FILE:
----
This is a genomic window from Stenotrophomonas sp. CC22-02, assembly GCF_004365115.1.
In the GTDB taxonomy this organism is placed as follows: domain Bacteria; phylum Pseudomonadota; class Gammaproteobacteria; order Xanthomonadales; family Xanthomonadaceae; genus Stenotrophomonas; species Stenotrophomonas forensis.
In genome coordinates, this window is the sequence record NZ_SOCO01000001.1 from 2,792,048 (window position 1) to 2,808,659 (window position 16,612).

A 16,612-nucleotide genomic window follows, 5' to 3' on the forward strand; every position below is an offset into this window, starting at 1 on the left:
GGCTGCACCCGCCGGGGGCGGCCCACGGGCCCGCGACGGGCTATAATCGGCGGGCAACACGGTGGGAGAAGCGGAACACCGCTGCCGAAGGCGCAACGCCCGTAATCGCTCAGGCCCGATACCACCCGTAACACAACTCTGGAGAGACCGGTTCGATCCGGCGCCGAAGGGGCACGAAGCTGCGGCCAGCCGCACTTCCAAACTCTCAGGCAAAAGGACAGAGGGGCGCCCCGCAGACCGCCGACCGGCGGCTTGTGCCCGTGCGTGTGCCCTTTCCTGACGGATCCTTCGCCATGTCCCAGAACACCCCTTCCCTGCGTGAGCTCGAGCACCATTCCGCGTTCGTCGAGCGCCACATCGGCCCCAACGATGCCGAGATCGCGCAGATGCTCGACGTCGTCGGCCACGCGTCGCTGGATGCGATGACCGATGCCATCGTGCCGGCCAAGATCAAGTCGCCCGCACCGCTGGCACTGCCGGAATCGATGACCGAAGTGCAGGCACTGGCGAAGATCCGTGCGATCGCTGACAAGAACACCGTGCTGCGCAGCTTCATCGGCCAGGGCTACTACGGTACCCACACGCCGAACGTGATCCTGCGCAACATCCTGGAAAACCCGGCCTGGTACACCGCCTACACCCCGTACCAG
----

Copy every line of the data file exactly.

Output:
This is a genomic window from Stenotrophomonas sp. CC22-02, assembly GCF_004365115.1.
In the GTDB taxonomy this organism is placed as follows: domain Bacteria; phylum Pseudomonadota; class Gammaproteobacteria; order Xanthomonadales; family Xanthomonadaceae; genus Stenotrophomonas; species Stenotrophomonas forensis.
In genome coordinates, this window is the sequence record NZ_SOCO01000001.1 from 2,792,048 (window position 1) to 2,808,659 (window position 16,612).

A 16,612-nucleotide genomic window follows, 5' to 3' on the forward strand; every position below is an offset into this window, starting at 1 on the left:
GGCTGCACCCGCCGGGGGCGGCCCACGGGCCCGCGACGGGCTATAATCGGCGGGCAACACGGTGGGAGAAGCGGAACACCGCTGCCGAAGGCGCAACGCCCGTAATCGCTCAGGCCCGATACCACCCGTAACACAACTCTGGAGAGACCGGTTCGATCCGGCGCCGAAGGGGCACGAAGCTGCGGCCAGCCGCACTTCCAAACTCTCAGGCAAAAGGACAGAGGGGCGCCCCGCAGACCGCCGACCGGCGGCTTGTGCCCGTGCGTGTGCCCTTTCCTGACGGATCCTTCGCCATGTCCCAGAACACCCCTTCCCTGCGTGAGCTCGAGCACCATTCCGCGTTCGTCGAGCGCCACATCGGCCCCAACGATGCCGAGATCGCGCAGATGCTCGACGTCGTCGGCCACGCGTCGCTGGATGCGATGACCGATGCCATCGTGCCGGCCAAGATCAAGTCGCCCGCACCGCTGGCACTGCCGGAATCGATGACCGAAGTGCAGGCACTGGCGAAGATCCGTGCGATCGCTGACAAGAACACCGTGCTGCGCAGCTTCATCGGCCAGGGCTACTACGGTACCCACACGCCGAACGTGATCCTGCGCAACATCCTGGAAAACCCGGCCTGGTACACCGCCTACACCCCGTACCAG